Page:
Generalising this example to strands, the group can be abstractly defined via the following presentation:

where in the first group of relations 1 ≤ *i* ≤ *n*−2 and in the second group of relations, |*i* − *j*| ≥ 2. This presentation leads to generalisations of braid groups called Artin groups. The cubic relations, known as the **braid relations**, play an important role in the theory of Yang–Baxter equation.

### Further properties[edit]

- The braid group
*B*_{1}is trivial,*B*_{2}is an infinite cyclic group**Z**, and*B*_{3}is isomorphic to the knot group of the trefoil knot – in particular, it is an infinite non-abelian group. - The
*n*-strand braid group*B*embeds as a subgroup into the (_{n}*n*+1)-strand braid group*B*_{n+1}by adding an extra strand that does not cross any of the first*n*strands. The increasing union of the braid groups with all*n*≥ 1 is the**infinite braid group***B*_{∞}. - All non-identity elements of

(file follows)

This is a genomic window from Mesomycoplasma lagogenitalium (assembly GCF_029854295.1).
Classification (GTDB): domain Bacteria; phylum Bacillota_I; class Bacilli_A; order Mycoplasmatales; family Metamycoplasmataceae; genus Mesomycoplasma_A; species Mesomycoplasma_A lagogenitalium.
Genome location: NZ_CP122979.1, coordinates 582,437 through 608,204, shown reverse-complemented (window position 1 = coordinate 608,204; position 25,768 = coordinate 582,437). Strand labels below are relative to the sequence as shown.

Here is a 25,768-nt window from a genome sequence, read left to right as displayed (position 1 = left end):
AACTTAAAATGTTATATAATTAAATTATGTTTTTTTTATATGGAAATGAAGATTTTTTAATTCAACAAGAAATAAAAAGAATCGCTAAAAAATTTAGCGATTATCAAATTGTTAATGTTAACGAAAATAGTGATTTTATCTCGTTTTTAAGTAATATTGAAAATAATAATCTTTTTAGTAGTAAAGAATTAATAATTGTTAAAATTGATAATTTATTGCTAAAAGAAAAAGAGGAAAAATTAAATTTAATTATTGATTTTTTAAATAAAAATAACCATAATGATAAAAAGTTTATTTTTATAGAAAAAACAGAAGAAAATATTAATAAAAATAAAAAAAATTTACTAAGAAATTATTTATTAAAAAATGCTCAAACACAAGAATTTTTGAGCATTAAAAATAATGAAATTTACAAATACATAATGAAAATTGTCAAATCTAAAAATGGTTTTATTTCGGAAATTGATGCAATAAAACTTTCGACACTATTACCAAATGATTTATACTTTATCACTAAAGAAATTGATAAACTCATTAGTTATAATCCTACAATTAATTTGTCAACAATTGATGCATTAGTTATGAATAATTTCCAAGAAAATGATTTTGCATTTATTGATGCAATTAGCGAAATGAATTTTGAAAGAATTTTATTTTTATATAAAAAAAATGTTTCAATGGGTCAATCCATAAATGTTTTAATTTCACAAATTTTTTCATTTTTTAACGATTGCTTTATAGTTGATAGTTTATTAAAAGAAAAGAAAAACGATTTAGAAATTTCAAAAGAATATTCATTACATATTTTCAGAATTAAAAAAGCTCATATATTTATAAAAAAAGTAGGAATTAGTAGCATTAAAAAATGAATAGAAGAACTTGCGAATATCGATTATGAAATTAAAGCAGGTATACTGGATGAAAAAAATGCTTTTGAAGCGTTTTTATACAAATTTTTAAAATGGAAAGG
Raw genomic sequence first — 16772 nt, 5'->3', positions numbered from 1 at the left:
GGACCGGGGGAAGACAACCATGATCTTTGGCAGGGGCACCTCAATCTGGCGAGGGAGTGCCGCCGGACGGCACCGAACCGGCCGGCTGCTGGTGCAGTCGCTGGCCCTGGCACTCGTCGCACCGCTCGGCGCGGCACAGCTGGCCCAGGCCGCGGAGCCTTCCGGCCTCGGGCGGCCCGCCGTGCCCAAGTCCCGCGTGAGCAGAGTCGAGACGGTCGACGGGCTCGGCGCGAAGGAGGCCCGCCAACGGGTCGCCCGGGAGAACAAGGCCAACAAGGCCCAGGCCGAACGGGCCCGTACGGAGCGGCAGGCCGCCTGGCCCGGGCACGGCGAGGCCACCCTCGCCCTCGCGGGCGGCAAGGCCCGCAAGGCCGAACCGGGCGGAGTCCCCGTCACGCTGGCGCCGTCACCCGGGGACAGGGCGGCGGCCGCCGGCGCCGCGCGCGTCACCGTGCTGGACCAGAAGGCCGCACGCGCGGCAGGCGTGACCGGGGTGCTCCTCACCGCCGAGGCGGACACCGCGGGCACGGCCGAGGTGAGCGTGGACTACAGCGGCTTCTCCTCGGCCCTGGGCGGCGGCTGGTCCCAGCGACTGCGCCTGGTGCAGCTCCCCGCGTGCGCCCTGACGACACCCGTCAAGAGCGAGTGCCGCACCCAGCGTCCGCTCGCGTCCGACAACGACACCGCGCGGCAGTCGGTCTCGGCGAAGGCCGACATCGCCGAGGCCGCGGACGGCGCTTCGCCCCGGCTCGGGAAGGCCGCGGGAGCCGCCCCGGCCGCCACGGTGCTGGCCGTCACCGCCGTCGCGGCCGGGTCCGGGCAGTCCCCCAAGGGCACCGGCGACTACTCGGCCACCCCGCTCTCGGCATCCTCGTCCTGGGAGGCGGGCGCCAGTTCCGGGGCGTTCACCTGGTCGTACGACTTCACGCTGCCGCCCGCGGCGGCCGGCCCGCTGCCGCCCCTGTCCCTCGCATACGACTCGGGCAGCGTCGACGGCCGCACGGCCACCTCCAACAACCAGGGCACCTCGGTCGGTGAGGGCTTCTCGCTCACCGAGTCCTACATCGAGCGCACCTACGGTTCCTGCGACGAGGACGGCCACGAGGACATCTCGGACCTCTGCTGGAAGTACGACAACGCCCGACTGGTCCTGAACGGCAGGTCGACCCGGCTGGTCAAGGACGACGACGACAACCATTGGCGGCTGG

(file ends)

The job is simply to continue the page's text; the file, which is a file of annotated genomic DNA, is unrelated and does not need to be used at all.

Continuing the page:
*B*have infinite order; i.e.,_{n}*B*is torsion-free._{n} - There is a left-invariant linear order on
*B*called the Dehornoy order._{n} - For
*n*≥ 3,*B*contains a subgroup isomorphic to the free group on two generators._{n} - There is a homomorphism
*B*→_{n}**Z**defined by σ_{i}↦ 1. So for instance, the braid σ_{2}σ_{3}σ_{1}^{−1}σ_{2}σ_{3}is mapped to 1 + 1 − 1 + 1 + 1 = 3. This map corresponds to the abelianization of the braid group.

## Interactions[edit]

### Relation with symmetric group and the pure braid group[edit]

By forgetting how the strands twist and cross, every braid on *n* strands determines a permutation on *n* elements. This assignment is onto, compatible with composition, and therefore becomes a surjective group homomorphism *B _{n}* →

*S*from the braid group into the symmetric group. The image of the braid σ

_{n}_{i}∈

*B*is the transposition

_{n}*s*

_{i}= (

*i*,

*i*+1) ∈

*S*. These transpositions generate the symmetric group, satisfy the braid group relations, and have order 2. This transforms the Artin presentation of the braid group into the Coxeter presentation of the symmetric group:

_{n}The kernel of the homomorphism *B _{n}* →

*S*is the subgroup of

_{n}*B*called the

_{n}**pure braid group on**and denoted

*n*strands*P*. In a pure braid, the beginning and the end of each strand are in the same position. Pure braid groups fit into a short exact sequence